J. Scott Leckie, Kenneth J. Yablonski, Washington, Benjamin L. Costello, Pittsburgh, for appellants.
George H. Thompson, Paul E. Sutter, Hirsch, Weise & Tillman, Pittsburgh, for respondents.
Eagen, C. J., and O'Brien, Roberts, Pomeroy, Nix, Manderino and Packel, JJ.
The petition for allocatur is granted, the order of the Commonwealth Court is reversed, and the award of Workmen's Compensation Appeal Board reinstated.*fn1
On March 5, 1974 petitioner James C. Dunmyre filed a petition to modify his workmen's compensation award from 50% disability to total permanent disability.*fn2 The workmen's compensation referee granted the requested award and the Workmen's Compensation Appeal Board affirmed. The Commonwealth Court reversed, holding that there was insufficient evidence of increased disability to support the modification.
The evidence of Dunmyre's increased disability included Dunmyre's own testimony that he suffered from increased pain and loss of mobility. His doctor testified that Dunmyre's current physical condition was related to the accident for which he was claiming compensation, and that Dunmyre may have developed pseudoarthrosis since the time of the last award. On cross-examination by respondents' attorney, the doctor testified that Dunmyre's condition was not the same as previously.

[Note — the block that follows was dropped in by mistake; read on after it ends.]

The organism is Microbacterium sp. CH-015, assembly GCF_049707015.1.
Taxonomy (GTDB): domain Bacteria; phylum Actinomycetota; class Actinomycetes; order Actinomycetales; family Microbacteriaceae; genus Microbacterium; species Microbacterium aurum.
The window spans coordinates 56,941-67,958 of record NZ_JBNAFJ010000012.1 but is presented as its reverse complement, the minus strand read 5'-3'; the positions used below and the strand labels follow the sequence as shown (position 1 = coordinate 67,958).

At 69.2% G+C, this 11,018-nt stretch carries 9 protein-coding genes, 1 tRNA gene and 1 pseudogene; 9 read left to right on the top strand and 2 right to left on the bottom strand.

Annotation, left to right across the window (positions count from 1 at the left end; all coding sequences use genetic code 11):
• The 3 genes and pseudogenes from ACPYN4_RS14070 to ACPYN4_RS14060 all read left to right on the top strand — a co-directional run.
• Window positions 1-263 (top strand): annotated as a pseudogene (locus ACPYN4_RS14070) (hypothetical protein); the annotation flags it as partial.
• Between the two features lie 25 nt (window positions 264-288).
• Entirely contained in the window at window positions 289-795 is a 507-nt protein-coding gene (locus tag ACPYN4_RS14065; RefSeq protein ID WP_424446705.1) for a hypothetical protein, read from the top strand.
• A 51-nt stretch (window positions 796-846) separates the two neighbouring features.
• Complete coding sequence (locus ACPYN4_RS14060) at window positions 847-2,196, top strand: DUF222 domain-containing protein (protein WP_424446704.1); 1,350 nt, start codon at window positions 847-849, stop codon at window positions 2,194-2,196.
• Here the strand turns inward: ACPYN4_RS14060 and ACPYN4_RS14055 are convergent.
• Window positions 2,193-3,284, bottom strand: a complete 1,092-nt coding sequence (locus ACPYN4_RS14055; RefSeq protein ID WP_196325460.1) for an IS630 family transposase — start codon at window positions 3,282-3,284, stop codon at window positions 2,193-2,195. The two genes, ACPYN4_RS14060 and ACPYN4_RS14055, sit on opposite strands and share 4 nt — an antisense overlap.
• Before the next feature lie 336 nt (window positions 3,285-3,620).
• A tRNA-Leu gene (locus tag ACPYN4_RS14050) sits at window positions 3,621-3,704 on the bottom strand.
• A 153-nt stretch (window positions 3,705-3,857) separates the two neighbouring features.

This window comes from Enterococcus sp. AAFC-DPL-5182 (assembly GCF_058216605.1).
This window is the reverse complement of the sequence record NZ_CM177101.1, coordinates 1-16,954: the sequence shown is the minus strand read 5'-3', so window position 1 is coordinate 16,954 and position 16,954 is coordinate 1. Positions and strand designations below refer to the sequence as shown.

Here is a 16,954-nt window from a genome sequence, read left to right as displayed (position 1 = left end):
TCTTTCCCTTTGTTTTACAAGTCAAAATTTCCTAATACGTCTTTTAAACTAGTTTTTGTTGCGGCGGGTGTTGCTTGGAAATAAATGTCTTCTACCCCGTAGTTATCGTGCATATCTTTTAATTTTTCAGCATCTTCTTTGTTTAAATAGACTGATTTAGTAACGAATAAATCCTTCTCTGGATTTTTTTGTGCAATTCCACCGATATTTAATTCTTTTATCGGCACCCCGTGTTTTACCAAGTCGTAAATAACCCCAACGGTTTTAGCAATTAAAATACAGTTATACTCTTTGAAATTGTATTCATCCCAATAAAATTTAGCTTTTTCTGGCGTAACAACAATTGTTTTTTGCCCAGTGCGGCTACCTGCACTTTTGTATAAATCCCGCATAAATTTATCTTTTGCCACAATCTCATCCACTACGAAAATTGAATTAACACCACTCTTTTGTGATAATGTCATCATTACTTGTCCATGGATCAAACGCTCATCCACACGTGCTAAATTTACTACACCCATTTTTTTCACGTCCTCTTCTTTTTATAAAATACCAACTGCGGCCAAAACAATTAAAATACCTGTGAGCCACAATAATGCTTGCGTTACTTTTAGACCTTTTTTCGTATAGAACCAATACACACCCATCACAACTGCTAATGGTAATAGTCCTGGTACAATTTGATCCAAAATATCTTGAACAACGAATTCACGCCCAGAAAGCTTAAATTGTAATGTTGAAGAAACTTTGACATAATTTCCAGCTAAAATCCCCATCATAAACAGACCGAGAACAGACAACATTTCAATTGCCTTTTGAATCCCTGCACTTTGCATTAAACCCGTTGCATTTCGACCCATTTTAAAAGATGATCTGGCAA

We must take as true this evidence and all reasonable inferences therefrom. E. g., Sierzega v. U. S. Steel Corp., 204 Pa. Super. 531, 205 A.2d 696 (1964). We therefore conclude that there was substantial evidence in the record to support this award.
The Commonwealth Court erred in concluding that Dunmyre had not made out a case of increased disability because his doctor testified that he believed Dunmyre had been completely disabled at the time of the previous award. See Workmen's Compensation Appeal Board v. Gimbel Bros.,
Pa. Commw. 176, 338 A.2d 755 (1975); Redwood Enterprises v. Darabant, 7 Pa. Commw. 421, 298 A.2d 675 (1973). To require the workmen's compensation referee to accept this part of the doctor's testimony would undermine the referee's power as factfinder to determine credibility and to accept or reject any portion of the testimony of any ...